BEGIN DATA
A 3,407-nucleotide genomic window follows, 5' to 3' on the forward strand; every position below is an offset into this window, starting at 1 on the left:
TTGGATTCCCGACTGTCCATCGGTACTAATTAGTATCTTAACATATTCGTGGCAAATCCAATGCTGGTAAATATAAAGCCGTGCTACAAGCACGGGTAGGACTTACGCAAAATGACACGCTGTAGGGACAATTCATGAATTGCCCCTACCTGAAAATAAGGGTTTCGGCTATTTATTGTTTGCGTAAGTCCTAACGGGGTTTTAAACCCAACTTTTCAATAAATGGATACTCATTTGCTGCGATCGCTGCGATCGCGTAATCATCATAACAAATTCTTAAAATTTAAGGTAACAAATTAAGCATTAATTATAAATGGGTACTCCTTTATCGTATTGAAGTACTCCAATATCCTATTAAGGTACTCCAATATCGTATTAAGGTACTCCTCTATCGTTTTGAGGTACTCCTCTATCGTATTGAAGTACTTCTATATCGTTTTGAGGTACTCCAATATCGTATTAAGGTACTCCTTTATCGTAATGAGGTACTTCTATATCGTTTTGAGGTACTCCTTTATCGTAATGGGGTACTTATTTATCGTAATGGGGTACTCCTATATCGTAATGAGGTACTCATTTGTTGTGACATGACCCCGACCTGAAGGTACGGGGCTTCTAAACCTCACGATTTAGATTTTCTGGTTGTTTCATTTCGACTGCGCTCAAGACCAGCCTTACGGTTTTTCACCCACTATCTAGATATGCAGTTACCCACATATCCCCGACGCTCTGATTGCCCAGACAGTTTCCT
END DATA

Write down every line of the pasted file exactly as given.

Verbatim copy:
A 3,407-nucleotide genomic window follows, 5' to 3' on the forward strand; every position below is an offset into this window, starting at 1 on the left:
TTGGATTCCCGACTGTCCATCGGTACTAATTAGTATCTTAACATATTCGTGGCAAATCCAATGCTGGTAAATATAAAGCCGTGCTACAAGCACGGGTAGGACTTACGCAAAATGACACGCTGTAGGGACAATTCATGAATTGCCCCTACCTGAAAATAAGGGTTTCGGCTATTTATTGTTTGCGTAAGTCCTAACGGGGTTTTAAACCCAACTTTTCAATAAATGGATACTCATTTGCTGCGATCGCTGCGATCGCGTAATCATCATAACAAATTCTTAAAATTTAAGGTAACAAATTAAGCATTAATTATAAATGGGTACTCCTTTATCGTATTGAAGTACTCCAATATCCTATTAAGGTACTCCAATATCGTATTAAGGTACTCCTCTATCGTTTTGAGGTACTCCTCTATCGTATTGAAGTACTTCTATATCGTTTTGAGGTACTCCAATATCGTATTAAGGTACTCCTTTATCGTAATGAGGTACTTCTATATCGTTTTGAGGTACTCCTTTATCGTAATGGGGTACTTATTTATCGTAATGGGGTACTCCTATATCGTAATGAGGTACTCATTTGTTGTGACATGACCCCGACCTGAAGGTACGGGGCTTCTAAACCTCACGATTTAGATTTTCTGGTTGTTTCATTTCGACTGCGCTCAAGACCAGCCTTACGGTTTTTCACCCACTATCTAGATATGCAGTTACCCACATATCCCCGACGCTCTGATTGCCCAGACAGTTTCCT